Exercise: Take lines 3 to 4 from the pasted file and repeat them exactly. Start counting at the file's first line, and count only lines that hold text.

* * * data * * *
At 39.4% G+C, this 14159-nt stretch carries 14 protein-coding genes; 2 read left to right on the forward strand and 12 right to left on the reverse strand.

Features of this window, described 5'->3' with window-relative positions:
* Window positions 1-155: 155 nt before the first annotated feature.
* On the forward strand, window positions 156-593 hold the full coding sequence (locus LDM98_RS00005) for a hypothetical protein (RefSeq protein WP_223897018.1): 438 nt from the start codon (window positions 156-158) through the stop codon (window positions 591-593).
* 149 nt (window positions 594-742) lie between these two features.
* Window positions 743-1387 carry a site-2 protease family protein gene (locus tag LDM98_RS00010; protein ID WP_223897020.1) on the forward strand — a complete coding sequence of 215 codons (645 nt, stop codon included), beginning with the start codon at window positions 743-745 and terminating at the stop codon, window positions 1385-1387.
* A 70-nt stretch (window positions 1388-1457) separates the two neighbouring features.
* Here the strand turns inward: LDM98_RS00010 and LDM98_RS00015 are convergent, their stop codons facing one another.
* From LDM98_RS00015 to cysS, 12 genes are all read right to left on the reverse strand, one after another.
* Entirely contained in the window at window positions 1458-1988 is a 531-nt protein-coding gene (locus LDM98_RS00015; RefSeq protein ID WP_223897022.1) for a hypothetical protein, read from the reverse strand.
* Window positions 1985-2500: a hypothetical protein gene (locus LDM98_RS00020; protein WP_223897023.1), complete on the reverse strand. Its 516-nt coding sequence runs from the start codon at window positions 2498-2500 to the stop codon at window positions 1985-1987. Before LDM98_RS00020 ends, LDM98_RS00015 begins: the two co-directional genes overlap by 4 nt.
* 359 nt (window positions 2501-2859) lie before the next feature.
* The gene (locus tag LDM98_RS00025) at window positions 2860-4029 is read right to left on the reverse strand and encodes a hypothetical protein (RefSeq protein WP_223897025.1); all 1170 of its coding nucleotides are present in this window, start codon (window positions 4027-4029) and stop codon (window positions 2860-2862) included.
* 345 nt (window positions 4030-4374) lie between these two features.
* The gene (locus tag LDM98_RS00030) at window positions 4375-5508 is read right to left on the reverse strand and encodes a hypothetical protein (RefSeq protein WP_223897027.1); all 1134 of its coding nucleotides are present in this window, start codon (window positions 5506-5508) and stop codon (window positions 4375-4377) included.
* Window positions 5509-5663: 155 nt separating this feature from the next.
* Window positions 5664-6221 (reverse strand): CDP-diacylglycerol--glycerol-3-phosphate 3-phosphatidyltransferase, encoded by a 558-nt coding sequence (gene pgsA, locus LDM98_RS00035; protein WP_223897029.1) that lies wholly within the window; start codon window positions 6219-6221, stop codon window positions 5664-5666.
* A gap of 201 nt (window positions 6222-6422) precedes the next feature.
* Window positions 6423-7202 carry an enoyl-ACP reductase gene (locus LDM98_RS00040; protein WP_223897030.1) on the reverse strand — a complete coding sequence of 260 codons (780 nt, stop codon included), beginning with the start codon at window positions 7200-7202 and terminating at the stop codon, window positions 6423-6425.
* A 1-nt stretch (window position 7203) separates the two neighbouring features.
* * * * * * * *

* Window positions 1-155: 155 nt before the first annotated feature.
* On the forward strand, window positions 156-593 hold the full coding sequence (locus LDM98_RS00005) for a hypothetical protein (RefSeq protein WP_223897018.1): 438 nt from the start codon (window positions 156-158) through the stop codon (window positions 591-593).